Music

'Midnight Train to Georgia's' Backstory Involves Whitney Houston's Mom + Farrah Fawcett

AP Photo and AP Photo/Charles Sykes, File

"Midnight Train to Georgia" is very much a product of the South. Former Ole Miss quarterback Jim Weatherly wrote it after Texan Farrah Fawcett mentioned something to him about a "midnight plane to Houston," and it became a hit for Atlanta-based family band Gladys Knight & The Pips.

After his college football days ended, Weatherly worked in Los Angeles as a songwriter. He played flag football in his spare time with other creative types with athletic backgrounds. One notable teammate was Lee Majors, a former college football player and the star of The Big Valley and The Six Million Dollar Man.

As the story goes, when Weatherly called Majors' home one day, Major's future wife, Fawcett, answered the phone. During her brief conversation with Weatherly about Majors' whereabouts, Fawcett mentioned taking a "midnight plane to Houston" to visit her family.

Weatherly wrote and first recorded the song as "Midnight Plane to Houston." He cut it for rockabilly singer turned record producer Jimmy Bowen's Amos Records, and a version appeared on Weatherly's self-titled 1972 debut for RCA Victor.

In between the Fawcett-inspired original and Knight's seminal recording, it was Whitney Houston's mom, Cissy Houston, to first record the song as "Midnight Train to Georgia." The change from Houston (the city, not the surname) to Georgia came via a request to Weatherly from Atlanta-based producer Sonny Limbo.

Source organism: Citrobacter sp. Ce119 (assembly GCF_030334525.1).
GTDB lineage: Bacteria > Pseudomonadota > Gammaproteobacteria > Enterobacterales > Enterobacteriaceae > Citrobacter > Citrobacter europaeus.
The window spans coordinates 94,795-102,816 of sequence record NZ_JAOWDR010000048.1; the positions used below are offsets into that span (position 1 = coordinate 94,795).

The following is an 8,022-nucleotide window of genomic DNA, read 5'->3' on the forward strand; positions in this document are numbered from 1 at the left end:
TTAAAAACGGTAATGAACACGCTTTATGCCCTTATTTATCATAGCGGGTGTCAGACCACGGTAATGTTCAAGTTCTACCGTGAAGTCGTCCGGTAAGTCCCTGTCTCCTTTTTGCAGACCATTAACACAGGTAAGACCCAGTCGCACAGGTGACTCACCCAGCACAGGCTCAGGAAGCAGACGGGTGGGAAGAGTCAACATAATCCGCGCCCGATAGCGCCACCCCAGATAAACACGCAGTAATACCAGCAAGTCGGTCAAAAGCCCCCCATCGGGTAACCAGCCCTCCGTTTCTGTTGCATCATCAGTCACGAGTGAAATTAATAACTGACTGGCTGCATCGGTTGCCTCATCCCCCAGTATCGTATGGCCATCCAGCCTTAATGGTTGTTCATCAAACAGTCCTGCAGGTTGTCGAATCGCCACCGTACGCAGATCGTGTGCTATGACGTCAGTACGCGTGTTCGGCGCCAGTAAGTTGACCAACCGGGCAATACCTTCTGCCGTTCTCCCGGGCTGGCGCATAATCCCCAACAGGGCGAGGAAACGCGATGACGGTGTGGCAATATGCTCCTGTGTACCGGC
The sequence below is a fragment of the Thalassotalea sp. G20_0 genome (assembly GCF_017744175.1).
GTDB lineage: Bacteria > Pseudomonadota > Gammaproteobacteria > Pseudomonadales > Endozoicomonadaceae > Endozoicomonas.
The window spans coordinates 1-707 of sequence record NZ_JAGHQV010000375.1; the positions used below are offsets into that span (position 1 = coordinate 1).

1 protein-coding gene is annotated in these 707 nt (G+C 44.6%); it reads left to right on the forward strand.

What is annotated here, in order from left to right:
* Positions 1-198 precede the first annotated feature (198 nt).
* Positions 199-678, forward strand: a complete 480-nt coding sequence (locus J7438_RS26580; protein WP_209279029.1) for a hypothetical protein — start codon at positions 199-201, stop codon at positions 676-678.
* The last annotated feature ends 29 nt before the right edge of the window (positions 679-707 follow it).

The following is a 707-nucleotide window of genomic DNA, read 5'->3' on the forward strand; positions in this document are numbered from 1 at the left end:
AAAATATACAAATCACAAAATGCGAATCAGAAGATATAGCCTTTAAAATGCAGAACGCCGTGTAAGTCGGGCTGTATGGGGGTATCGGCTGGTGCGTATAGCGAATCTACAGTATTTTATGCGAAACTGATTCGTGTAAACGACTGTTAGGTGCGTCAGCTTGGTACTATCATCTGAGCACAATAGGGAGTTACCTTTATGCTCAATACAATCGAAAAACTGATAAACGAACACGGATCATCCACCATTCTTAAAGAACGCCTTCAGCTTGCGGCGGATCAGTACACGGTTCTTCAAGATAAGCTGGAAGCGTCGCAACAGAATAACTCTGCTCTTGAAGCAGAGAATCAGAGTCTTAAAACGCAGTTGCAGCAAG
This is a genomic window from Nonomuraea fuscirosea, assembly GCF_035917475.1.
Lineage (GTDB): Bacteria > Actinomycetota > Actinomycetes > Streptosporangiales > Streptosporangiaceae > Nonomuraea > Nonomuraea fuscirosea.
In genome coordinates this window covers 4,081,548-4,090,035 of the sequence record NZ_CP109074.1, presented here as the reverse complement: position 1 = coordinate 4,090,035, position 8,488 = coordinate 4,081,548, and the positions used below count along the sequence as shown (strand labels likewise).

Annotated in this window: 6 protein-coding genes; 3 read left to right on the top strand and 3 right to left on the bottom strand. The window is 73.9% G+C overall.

"When Sonny played me Jim's song, I loved it right away," Cissy Houston told the Wall Street Journal in 2013. "It was a country ballad that told a good story--about two people in love. But I wanted to change the title. My people are originally from Georgia and they didn't take planes to Houston or anywhere else. They took trains. We recorded the single in Memphis in 1972 with a country-gospel thing going, and I arranged the background singers. But Janus, my label, didn't do much to promote it and we moved on."

A year later, Knight and her Pips chased a new hit with a song by Weatherly, whose "Neither One of Us (Wants to Be the First to Say Goodbye)" topped the soul charts for Knight in '72.

"I listened to Cissy's version and loved it--but I knew I wanted to do something different," Knight told the Wall Street Journal. "I wanted an Al Green thing, you know, something moody with a little ride to it. I've always liked my tracks full--horns, keyboards and other instruments--to create texture and spark something in me.

"I also wanted to change a few of Jim's original lyrics--add a word or two and take out a few," she continued. "So I'd call him every day. I'd say, 'Hey Jim, what do you think of 'So he's leaving a life he's come to know?' instead of 'we've come to know?'' Jim was cool with everything. He allowed us that freedom."

Read More: The 10 Best Alabama Songs, Ranked

Lyrics about loved ones seemingly living in two different worlds hit close to home for Knight.

"While recording that single, I was thinking about my own situation," she told the Wall Street Journal. "My husband at the time was a beautiful saxophonist and so gifted. But he was unhappy that we didn't have a more traditional marriage because I was often on the road or recording. Ultimately it all proved too much for him, like the song said, and we divorced later, in '73. I was going through the exact same thing that I was singing about when recording--which is probably why it sounds so personal."